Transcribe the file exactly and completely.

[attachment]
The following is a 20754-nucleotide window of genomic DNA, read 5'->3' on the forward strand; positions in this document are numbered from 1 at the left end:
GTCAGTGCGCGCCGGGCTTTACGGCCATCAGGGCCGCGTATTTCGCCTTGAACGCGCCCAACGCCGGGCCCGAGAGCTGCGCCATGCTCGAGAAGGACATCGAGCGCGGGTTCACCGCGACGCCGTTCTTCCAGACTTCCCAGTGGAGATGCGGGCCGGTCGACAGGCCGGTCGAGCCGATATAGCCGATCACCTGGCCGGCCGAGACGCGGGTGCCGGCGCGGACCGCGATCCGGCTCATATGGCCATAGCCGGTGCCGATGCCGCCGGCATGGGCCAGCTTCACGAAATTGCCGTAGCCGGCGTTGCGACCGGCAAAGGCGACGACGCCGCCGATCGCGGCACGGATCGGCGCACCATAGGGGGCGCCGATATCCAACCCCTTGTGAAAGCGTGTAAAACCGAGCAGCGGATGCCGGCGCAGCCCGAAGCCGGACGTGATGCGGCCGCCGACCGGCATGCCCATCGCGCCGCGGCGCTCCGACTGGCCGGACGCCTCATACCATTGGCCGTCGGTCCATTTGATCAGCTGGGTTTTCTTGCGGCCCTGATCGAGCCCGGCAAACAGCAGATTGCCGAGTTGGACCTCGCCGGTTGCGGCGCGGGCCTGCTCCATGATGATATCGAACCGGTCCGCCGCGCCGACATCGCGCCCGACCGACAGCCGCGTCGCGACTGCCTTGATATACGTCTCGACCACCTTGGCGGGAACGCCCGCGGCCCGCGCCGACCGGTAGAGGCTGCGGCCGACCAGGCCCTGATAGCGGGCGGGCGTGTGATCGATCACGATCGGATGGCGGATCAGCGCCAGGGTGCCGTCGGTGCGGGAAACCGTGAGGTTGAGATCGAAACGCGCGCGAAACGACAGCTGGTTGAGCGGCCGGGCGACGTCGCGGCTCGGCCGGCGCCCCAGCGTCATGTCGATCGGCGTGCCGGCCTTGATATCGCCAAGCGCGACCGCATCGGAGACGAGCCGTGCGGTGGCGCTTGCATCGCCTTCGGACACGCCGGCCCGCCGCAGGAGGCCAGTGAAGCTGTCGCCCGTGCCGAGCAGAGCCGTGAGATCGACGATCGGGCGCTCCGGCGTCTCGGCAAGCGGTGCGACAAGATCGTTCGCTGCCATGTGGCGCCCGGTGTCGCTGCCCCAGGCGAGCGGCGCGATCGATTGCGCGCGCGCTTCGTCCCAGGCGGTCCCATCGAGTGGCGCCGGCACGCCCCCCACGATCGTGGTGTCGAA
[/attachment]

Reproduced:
The following is a 20754-nucleotide window of genomic DNA, read 5'->3' on the forward strand; positions in this document are numbered from 1 at the left end:
GTCAGTGCGCGCCGGGCTTTACGGCCATCAGGGCCGCGTATTTCGCCTTGAACGCGCCCAACGCCGGGCCCGAGAGCTGCGCCATGCTCGAGAAGGACATCGAGCGCGGGTTCACCGCGACGCCGTTCTTCCAGACTTCCCAGTGGAGATGCGGGCCGGTCGACAGGCCGGTCGAGCCGATATAGCCGATCACCTGGCCGGCCGAGACGCGGGTGCCGGCGCGGACCGCGATCCGGCTCATATGGCCATAGCCGGTGCCGATGCCGCCGGCATGGGCCAGCTTCACGAAATTGCCGTAGCCGGCGTTGCGACCGGCAAAGGCGACGACGCCGCCGATCGCGGCACGGATCGGCGCACCATAGGGGGCGCCGATATCCAACCCCTTGTGAAAGCGTGTAAAACCGAGCAGCGGATGCCGGCGCAGCCCGAAGCCGGACGTGATGCGGCCGCCGACCGGCATGCCCATCGCGCCGCGGCGCTCCGACTGGCCGGACGCCTCATACCATTGGCCGTCGGTCCATTTGATCAGCTGGGTTTTCTTGCGGCCCTGATCGAGCCCGGCAAACAGCAGATTGCCGAGTTGGACCTCGCCGGTTGCGGCGCGGGCCTGCTCCATGATGATATCGAACCGGTCCGCCGCGCCGACATCGCGCCCGACCGACAGCCGCGTCGCGACTGCCTTGATATACGTCTCGACCACCTTGGCGGGAACGCCCGCGGCCCGCGCCGACCGGTAGAGGCTGCGGCCGACCAGGCCCTGATAGCGGGCGGGCGTGTGATCGATCACGATCGGATGGCGGATCAGCGCCAGGGTGCCGTCGGTGCGGGAAACCGTGAGGTTGAGATCGAAACGCGCGCGAAACGACAGCTGGTTGAGCGGCCGGGCGACGTCGCGGCTCGGCCGGCGCCCCAGCGTCATGTCGATCGGCGTGCCGGCCTTGATATCGCCAAGCGCGACCGCATCGGAGACGAGCCGTGCGGTGGCGCTTGCATCGCCTTCGGACACGCCGGCCCGCCGCAGGAGGCCAGTGAAGCTGTCGCCCGTGCCGAGCAGAGCCGTGAGATCGACGATCGGGCGCTCCGGCGTCTCGGCAAGCGGTGCGACAAGATCGTTCGCTGCCATGTGGCGCCCGGTGTCGCTGCCCCAGGCGAGCGGCGCGATCGATTGCGCGCGCGCTTCGTCCCAGGCGGTCCCATCGAGTGGCGCCGGCACGCCCCCCACGATCGTGGTGTCGAA